art, fractal, software

Faster Fractal Flame Rendering

My astute readers may note I have written a more complete description of the actual algorithm for fractal flames in another article. This article is more about improvements to the general process in the software for rendering fractal flames.


Having been creating fractals for a number of years, I have grown considerably interested in making software that allows me to create these structures. Not considering CPU vs GPU, there are a couple of common approaches, and I have had the pleasure of trying them all out. After toying with various software and examining their inner mechanisms, I’m now familiar with how each of these programs render fractals.

Addiction to creating fractals can be a blessing and a curse. On the one hand, you are creating the most liberal art in the universe – pure color and shape – without so much as a single relation to a controversial topic. On the other hand, the artwork never provides complete gratification. It drives you to want to see more and more (and spend hours on end rendering it). The fine details are the main attraction and the source of endless entertainment.

There is an enormous potential in fractal design, and I’d like to see it manifested. However, fractal creation can be inherently slow or spotty in appearance depending on the type of fractal being rendered and the software used. Out of disappointment, I’ve pondered the details of the process and how to improve it. What follows in this article is an overview of those thoughts and an analysis of some of the solutions I’ve been dreaming up.

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art, fractal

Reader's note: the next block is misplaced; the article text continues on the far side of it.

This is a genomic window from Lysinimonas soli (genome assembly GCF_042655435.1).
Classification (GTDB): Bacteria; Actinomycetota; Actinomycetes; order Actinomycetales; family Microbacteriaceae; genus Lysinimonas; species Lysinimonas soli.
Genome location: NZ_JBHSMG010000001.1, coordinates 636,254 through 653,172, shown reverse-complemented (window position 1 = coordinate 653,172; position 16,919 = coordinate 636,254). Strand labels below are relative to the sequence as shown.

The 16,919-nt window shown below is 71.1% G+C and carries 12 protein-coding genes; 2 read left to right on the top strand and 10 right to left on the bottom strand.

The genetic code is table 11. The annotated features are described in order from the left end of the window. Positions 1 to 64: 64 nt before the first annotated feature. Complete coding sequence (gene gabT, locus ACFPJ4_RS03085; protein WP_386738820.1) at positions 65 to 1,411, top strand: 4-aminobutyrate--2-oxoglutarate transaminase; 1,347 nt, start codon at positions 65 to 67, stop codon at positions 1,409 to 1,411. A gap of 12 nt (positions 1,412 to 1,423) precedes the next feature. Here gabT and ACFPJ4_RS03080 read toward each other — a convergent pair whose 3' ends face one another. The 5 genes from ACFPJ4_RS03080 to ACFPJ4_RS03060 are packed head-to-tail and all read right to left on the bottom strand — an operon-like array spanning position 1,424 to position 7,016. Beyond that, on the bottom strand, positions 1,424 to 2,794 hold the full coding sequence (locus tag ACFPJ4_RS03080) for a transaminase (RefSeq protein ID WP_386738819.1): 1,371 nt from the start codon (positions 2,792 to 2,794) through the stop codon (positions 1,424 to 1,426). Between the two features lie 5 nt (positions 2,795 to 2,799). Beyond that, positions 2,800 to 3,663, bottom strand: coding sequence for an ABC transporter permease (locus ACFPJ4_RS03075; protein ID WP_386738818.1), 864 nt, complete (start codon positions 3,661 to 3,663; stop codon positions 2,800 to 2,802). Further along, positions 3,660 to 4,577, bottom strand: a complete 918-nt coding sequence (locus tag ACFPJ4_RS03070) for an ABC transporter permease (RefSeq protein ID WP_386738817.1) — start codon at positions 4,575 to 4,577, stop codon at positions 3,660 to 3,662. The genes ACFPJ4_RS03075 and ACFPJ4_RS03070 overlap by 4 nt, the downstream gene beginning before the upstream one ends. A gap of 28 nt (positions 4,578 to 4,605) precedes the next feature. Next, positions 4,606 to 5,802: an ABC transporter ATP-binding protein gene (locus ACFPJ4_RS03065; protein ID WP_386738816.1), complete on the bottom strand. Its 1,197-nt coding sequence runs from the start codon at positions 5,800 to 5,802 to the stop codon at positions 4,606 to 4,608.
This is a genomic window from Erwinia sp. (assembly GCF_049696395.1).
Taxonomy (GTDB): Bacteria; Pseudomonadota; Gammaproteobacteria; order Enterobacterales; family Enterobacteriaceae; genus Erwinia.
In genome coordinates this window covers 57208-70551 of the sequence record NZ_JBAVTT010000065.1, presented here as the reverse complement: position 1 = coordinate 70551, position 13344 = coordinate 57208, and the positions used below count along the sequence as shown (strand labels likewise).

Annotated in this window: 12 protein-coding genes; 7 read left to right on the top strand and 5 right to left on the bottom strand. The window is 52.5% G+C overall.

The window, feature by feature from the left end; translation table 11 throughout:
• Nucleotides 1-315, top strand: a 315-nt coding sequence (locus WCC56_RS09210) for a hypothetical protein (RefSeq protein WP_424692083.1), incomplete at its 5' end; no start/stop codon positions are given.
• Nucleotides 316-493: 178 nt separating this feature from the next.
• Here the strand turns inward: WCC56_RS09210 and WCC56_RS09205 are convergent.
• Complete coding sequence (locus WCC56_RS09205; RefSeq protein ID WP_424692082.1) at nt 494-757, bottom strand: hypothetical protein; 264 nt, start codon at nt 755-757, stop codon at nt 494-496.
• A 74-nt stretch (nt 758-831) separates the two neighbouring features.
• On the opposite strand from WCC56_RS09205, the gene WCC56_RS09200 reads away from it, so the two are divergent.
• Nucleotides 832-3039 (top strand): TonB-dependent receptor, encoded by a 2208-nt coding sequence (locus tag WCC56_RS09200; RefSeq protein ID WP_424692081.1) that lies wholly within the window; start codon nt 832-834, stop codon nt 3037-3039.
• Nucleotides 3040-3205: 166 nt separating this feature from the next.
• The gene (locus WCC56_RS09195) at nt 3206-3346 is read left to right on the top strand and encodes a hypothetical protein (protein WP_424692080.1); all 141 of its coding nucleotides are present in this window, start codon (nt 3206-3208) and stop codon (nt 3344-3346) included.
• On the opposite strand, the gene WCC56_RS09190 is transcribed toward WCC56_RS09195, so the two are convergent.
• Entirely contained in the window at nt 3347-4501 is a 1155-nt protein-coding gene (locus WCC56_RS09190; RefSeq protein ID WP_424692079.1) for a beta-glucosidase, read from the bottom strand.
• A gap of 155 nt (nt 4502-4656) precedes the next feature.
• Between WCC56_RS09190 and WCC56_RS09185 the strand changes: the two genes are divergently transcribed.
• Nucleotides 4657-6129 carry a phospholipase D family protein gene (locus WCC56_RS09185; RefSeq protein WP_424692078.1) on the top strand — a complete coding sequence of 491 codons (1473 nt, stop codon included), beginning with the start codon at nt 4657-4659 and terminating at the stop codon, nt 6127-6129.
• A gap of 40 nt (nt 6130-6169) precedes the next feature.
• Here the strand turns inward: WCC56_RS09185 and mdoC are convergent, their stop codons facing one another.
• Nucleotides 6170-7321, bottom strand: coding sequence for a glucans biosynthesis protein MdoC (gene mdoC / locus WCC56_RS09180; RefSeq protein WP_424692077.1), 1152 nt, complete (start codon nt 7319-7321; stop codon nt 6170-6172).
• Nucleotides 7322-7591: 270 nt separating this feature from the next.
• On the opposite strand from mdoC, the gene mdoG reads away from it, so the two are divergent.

Tweaking Fractals Example – “Three Styles”

Sometimes it’s nice to see how a fractal is tweaked from start to finish. Below is an example of one of my own fractals that started with a simple idea, looked like junk at one point, and with some tweaking came out really nice. How do you tweak a fractal? That deserves a full length feature (which I may do later), but the gist of it is knowing balance. Fractal flames are created with points that are sent from variation to variation to be modified. The best-looking fractals are those that perform a balancing act: sending points to the places they are mots needed while still supporting the finer details of the fractal. Remember: even invisible transforms receive points and it is important that they are provided them depending on what role they perform (usually some intermediate transform). The balancing is all done by the Xaos (notably: JWildfire 1 labeled these as “Rel. Weights”, which is more descriptive but not common terminology).

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How Julia transforms work

Last night, I quickly put together a video about how Julia transforms work in iterated function series flames. By “Julia”, I mean julian, juliaq, julia3D, julia3Dz, etc. – The transforms in JWildfire labeled with “julia” (except salamander and one other, I think). I know Apophysis has many of these as well.

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art, fractal, freeware, software

Chaotica vs JWildfire Rendering

If you’re a fractal artist, you might be aware of a few popular programs for fractal art, including JWildfire and the up-and-coming Chaotica. JWildfire is almost a fractal creation suite, an all-in-one package that allows you to not only make fractals, but watch them dance to music and make videos with them. Chaotica, on the other hand, can’t do much functionally but is an excellent program for rendering… assuming you can figure out how to get the thing to work for you.

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